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Has the rush to heat pumps been thought out? Or is there a better option?

Last week, the UK government announced plans to support the installation of 90,000 heat pumps across the country with a grants that could be worth up to £5,000, however, with over half a decade in the sustainable heating market, we ask the question whether this has been properly thought out.

The question arises as to what type of homes will benefit to a grant system like this when considering some underlying factors of a heat pump installation. There are three key restriction areas we feel may cause significant issues with this direction.


Whilst on the surface of the eye catching headlines of a £5,000 grant, sounds a lot of money. However, with the average unit cost of a typical Air Source Heat Pump (ASHP) being in the region of £7,000-£10,000, this leaves a large amount for the homeowner to cover. This combined with the cost of a trained engineer to install the product, as well as upgrading each property with compatible radiators and insulation technologies, to ensure the units can work efficiently, quickly take the cost up further. In many cases exceeding £15,000.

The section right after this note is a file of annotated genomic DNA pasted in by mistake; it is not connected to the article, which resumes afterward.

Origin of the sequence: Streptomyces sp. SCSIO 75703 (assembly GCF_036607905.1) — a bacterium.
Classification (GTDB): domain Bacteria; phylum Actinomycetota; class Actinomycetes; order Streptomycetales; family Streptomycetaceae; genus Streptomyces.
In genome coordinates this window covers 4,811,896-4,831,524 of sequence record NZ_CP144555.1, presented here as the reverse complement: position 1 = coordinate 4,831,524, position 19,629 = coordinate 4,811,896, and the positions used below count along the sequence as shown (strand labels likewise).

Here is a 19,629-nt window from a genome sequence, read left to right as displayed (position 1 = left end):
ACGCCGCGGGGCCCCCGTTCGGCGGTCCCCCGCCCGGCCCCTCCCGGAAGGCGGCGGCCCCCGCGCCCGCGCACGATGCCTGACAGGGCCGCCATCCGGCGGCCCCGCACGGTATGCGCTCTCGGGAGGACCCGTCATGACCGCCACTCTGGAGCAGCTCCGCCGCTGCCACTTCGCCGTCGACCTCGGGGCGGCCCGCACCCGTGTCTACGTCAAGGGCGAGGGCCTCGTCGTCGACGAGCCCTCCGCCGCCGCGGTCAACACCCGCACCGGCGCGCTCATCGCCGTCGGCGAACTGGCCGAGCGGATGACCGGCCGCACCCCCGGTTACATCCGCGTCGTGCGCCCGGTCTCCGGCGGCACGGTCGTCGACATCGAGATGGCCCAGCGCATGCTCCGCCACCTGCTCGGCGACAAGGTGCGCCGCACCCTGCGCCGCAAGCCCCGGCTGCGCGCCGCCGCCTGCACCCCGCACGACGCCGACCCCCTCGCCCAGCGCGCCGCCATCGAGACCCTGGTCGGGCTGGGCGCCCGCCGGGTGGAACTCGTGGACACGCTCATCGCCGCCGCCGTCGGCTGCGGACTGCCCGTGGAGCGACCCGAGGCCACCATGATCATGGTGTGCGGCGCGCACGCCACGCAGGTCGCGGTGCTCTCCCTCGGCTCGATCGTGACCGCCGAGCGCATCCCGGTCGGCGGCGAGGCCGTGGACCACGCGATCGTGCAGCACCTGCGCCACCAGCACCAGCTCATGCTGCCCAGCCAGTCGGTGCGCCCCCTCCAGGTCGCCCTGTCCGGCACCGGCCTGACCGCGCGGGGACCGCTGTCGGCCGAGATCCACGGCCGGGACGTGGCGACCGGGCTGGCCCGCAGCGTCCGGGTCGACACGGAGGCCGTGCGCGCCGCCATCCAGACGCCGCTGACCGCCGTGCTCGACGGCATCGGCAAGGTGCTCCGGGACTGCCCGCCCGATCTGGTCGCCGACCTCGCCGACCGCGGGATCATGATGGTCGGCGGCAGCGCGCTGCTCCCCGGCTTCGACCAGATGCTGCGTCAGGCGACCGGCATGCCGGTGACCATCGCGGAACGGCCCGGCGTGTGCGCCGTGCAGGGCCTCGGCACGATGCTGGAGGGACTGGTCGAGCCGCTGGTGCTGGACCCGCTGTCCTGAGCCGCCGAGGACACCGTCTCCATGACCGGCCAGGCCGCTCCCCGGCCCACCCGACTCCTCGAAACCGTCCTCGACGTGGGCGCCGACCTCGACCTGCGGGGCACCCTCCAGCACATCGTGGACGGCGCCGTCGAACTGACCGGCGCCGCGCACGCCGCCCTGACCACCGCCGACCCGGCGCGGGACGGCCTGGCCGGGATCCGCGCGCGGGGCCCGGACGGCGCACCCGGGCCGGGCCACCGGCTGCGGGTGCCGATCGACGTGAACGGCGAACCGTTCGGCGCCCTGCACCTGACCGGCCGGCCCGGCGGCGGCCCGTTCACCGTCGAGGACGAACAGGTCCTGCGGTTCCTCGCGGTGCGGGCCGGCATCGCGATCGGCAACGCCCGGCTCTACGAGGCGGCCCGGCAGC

Many average households will not be able to afford such a vast investment to create a carbon zero solution to heating their homes. So it does raise the question, who are these grants truly designed for?


The average ASHP is roughly 4 foot high and demands a large footprint area at the side of a the home to be installed. With an appearance, traditional to a commercial air conditioning unit, ASHP's will require the adequate surrounding space to each property to be installed.